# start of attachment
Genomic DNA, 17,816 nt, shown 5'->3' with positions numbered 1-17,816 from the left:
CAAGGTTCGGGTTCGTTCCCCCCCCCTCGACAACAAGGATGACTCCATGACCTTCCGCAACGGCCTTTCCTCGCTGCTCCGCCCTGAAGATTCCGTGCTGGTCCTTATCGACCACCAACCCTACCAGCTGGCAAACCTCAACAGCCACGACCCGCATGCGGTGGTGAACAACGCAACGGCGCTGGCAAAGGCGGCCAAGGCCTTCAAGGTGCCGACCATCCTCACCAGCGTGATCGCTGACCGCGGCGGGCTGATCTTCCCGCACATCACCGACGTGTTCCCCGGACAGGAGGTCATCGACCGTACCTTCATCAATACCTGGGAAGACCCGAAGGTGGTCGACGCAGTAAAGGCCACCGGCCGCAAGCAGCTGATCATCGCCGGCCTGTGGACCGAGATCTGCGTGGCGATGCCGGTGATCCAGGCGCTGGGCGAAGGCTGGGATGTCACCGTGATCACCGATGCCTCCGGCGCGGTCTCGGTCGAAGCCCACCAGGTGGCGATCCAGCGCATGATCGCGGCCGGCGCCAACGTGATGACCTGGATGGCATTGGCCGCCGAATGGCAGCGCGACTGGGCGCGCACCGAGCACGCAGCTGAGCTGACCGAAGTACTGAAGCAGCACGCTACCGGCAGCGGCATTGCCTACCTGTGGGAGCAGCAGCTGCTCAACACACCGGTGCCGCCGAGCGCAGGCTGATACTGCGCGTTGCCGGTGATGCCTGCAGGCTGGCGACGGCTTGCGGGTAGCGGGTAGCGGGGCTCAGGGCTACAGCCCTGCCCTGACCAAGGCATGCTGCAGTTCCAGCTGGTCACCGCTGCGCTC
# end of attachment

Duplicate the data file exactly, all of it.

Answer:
Genomic DNA, 17,816 nt, shown 5'->3' with positions numbered 1-17,816 from the left:
CAAGGTTCGGGTTCGTTCCCCCCCCCTCGACAACAAGGATGACTCCATGACCTTCCGCAACGGCCTTTCCTCGCTGCTCCGCCCTGAAGATTCCGTGCTGGTCCTTATCGACCACCAACCCTACCAGCTGGCAAACCTCAACAGCCACGACCCGCATGCGGTGGTGAACAACGCAACGGCGCTGGCAAAGGCGGCCAAGGCCTTCAAGGTGCCGACCATCCTCACCAGCGTGATCGCTGACCGCGGCGGGCTGATCTTCCCGCACATCACCGACGTGTTCCCCGGACAGGAGGTCATCGACCGTACCTTCATCAATACCTGGGAAGACCCGAAGGTGGTCGACGCAGTAAAGGCCACCGGCCGCAAGCAGCTGATCATCGCCGGCCTGTGGACCGAGATCTGCGTGGCGATGCCGGTGATCCAGGCGCTGGGCGAAGGCTGGGATGTCACCGTGATCACCGATGCCTCCGGCGCGGTCTCGGTCGAAGCCCACCAGGTGGCGATCCAGCGCATGATCGCGGCCGGCGCCAACGTGATGACCTGGATGGCATTGGCCGCCGAATGGCAGCGCGACTGGGCGCGCACCGAGCACGCAGCTGAGCTGACCGAAGTACTGAAGCAGCACGCTACCGGCAGCGGCATTGCCTACCTGTGGGAGCAGCAGCTGCTCAACACACCGGTGCCGCCGAGCGCAGGCTGATACTGCGCGTTGCCGGTGATGCCTGCAGGCTGGCGACGGCTTGCGGGTAGCGGGTAGCGGGGCTCAGGGCTACAGCCCTGCCCTGACCAAGGCATGCTGCAGTTCCAGCTGGTCACCGCTGCGCTC